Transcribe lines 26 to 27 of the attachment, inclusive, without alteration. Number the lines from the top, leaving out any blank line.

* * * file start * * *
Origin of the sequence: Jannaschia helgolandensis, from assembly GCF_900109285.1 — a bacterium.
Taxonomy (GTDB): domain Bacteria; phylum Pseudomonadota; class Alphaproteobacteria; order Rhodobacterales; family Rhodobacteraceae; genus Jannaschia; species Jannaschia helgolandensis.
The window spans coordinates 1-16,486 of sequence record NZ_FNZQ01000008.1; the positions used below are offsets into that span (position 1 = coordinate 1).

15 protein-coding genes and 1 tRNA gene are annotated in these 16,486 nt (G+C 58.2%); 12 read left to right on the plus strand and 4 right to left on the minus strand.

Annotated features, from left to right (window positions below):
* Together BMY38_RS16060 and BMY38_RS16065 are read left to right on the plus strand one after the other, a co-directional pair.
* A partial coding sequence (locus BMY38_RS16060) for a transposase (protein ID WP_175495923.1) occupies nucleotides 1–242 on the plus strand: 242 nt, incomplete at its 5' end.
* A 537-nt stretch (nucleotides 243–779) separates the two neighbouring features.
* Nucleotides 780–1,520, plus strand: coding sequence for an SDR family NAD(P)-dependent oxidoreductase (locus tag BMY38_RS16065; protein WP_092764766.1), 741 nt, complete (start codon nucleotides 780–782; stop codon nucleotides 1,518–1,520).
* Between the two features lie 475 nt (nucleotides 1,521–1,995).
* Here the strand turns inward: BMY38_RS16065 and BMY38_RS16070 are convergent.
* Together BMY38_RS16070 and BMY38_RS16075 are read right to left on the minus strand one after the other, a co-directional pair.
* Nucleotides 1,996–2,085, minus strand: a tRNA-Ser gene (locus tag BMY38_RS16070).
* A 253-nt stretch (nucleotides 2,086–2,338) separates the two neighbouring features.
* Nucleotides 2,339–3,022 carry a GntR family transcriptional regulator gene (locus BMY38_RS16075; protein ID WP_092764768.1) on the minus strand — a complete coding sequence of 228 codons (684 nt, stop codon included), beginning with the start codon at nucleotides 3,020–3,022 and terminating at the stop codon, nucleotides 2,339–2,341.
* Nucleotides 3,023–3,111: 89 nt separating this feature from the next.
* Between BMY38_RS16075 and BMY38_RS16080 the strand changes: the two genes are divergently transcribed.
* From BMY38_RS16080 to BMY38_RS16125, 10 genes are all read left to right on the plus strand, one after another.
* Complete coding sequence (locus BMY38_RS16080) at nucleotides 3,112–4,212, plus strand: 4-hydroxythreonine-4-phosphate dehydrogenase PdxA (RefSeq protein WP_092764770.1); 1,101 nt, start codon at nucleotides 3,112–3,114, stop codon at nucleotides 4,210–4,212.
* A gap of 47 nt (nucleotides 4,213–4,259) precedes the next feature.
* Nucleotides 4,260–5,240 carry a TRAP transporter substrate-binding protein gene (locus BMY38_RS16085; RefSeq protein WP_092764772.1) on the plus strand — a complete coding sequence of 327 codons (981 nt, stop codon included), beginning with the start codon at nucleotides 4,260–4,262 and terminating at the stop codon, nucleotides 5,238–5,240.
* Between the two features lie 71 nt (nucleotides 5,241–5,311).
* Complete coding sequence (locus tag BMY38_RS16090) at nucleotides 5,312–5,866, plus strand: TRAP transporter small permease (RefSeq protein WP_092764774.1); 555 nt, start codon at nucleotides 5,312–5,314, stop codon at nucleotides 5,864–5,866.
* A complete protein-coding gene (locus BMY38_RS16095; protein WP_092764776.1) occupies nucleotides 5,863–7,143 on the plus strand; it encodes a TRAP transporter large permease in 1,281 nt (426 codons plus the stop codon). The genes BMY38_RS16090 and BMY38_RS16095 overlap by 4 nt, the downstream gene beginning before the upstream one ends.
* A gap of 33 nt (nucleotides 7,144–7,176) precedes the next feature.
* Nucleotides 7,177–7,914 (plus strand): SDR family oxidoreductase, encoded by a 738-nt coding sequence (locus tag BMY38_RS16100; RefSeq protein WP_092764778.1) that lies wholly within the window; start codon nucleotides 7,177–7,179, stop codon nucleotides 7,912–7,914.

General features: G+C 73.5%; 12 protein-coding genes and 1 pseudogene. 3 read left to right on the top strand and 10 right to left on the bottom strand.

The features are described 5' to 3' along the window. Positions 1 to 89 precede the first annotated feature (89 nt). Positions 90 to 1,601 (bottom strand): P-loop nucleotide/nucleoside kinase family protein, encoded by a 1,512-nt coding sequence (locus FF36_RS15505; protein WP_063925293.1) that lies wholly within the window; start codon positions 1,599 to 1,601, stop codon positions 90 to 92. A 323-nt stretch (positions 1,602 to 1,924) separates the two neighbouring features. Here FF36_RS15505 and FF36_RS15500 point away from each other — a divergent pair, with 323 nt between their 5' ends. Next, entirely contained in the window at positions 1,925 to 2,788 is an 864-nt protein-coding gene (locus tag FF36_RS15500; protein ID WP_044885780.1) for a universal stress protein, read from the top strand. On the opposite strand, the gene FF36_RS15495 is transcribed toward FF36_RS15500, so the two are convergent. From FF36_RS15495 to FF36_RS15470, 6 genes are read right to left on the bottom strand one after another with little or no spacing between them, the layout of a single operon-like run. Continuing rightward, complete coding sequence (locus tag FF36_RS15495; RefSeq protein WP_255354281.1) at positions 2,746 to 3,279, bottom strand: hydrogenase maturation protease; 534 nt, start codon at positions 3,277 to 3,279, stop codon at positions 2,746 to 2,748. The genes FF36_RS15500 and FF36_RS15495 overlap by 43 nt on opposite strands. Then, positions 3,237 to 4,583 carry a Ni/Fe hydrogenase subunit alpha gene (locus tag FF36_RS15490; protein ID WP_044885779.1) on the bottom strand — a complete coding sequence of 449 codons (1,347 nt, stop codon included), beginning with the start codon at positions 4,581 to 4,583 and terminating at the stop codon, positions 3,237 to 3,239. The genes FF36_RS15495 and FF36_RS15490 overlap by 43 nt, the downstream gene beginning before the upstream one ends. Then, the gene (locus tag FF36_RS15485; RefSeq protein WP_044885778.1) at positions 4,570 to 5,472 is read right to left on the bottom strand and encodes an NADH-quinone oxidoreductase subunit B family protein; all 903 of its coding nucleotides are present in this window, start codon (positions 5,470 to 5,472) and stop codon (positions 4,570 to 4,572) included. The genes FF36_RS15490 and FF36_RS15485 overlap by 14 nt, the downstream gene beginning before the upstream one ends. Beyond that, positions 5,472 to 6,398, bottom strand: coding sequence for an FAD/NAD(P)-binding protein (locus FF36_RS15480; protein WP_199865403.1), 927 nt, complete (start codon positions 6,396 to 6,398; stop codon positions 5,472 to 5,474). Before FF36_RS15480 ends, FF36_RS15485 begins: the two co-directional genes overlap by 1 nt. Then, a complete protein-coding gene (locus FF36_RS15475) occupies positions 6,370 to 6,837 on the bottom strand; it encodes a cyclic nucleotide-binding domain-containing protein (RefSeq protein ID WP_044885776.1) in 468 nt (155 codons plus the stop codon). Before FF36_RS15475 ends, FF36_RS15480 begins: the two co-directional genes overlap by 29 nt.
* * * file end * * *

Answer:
* Nucleotides 7,177–7,914 (plus strand): SDR family oxidoreductase, encoded by a 738-nt coding sequence (locus tag BMY38_RS16100; RefSeq protein WP_092764778.1) that lies wholly within the window; start codon nucleotides 7,177–7,179, stop codon nucleotides 7,912–7,914.

General features: G+C 73.5%; 12 protein-coding genes and 1 pseudogene. 3 read left to right on the top strand and 10 right to left on the bottom strand.